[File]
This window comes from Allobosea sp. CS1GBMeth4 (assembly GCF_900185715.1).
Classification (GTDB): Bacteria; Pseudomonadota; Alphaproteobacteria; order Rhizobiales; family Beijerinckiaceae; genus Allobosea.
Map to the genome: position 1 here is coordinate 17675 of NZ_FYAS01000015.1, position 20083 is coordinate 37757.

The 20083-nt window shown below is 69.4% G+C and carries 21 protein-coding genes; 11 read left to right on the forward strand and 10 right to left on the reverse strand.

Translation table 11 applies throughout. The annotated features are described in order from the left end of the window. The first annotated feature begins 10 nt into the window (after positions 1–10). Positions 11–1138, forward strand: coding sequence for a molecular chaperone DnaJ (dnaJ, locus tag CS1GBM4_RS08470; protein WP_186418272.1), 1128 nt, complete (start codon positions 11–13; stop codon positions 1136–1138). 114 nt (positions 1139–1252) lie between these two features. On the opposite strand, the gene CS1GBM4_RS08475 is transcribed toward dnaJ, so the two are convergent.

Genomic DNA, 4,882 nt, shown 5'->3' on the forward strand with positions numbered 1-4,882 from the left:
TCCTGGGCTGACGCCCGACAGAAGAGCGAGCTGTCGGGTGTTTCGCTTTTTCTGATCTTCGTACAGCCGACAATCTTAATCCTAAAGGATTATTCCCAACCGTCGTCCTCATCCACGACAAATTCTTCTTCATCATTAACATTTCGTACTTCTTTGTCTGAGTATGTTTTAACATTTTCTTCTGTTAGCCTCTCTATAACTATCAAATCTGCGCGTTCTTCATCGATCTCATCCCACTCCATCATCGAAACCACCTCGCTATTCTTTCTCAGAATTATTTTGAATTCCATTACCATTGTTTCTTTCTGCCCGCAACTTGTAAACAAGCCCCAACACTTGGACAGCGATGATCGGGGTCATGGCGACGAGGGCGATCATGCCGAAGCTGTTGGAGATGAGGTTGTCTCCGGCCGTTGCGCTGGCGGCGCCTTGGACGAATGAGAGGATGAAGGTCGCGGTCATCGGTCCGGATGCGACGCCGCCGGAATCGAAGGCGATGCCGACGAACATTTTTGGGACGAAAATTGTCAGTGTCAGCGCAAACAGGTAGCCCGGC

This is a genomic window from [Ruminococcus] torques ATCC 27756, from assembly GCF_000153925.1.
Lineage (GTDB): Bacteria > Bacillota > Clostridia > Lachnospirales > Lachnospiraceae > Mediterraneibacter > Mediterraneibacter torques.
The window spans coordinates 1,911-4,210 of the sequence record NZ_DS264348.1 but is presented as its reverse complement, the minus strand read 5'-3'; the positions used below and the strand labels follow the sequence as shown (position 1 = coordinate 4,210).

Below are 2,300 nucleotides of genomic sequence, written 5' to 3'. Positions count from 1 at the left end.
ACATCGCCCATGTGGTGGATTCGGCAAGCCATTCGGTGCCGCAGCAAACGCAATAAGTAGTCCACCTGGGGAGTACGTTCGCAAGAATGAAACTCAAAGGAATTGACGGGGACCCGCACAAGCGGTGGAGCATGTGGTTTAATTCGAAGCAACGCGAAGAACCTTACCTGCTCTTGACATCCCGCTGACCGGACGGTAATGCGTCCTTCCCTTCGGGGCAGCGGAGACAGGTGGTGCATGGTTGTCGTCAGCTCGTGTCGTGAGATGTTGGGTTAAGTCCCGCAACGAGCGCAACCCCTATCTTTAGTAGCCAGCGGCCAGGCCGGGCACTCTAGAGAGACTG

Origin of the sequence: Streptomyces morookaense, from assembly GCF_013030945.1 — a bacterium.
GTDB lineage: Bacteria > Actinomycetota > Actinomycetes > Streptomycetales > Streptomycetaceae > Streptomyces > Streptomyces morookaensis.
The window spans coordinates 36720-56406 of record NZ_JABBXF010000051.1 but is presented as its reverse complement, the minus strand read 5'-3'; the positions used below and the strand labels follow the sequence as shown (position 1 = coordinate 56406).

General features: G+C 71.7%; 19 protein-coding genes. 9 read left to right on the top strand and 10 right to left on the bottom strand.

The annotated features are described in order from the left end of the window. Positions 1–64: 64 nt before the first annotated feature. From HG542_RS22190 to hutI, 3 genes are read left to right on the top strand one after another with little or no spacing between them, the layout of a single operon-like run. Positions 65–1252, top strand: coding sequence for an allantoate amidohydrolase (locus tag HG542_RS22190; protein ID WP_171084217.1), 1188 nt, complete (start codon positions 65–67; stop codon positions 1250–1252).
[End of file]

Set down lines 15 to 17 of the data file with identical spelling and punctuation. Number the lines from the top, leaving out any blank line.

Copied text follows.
The window spans coordinates 36720-56406 of record NZ_JABBXF010000051.1 but is presented as its reverse complement, the minus strand read 5'-3'; the positions used below and the strand labels follow the sequence as shown (position 1 = coordinate 56406).

General features: G+C 71.7%; 19 protein-coding genes. 9 read left to right on the top strand and 10 right to left on the bottom strand.

The annotated features are described in order from the left end of the window. Positions 1–64: 64 nt before the first annotated feature. From HG542_RS22190 to hutI, 3 genes are read left to right on the top strand one after another with little or no spacing between them, the layout of a single operon-like run. Positions 65–1252, top strand: coding sequence for an allantoate amidohydrolase (locus tag HG542_RS22190; protein ID WP_171084217.1), 1188 nt, complete (start codon positions 65–67; stop codon positions 1250–1252).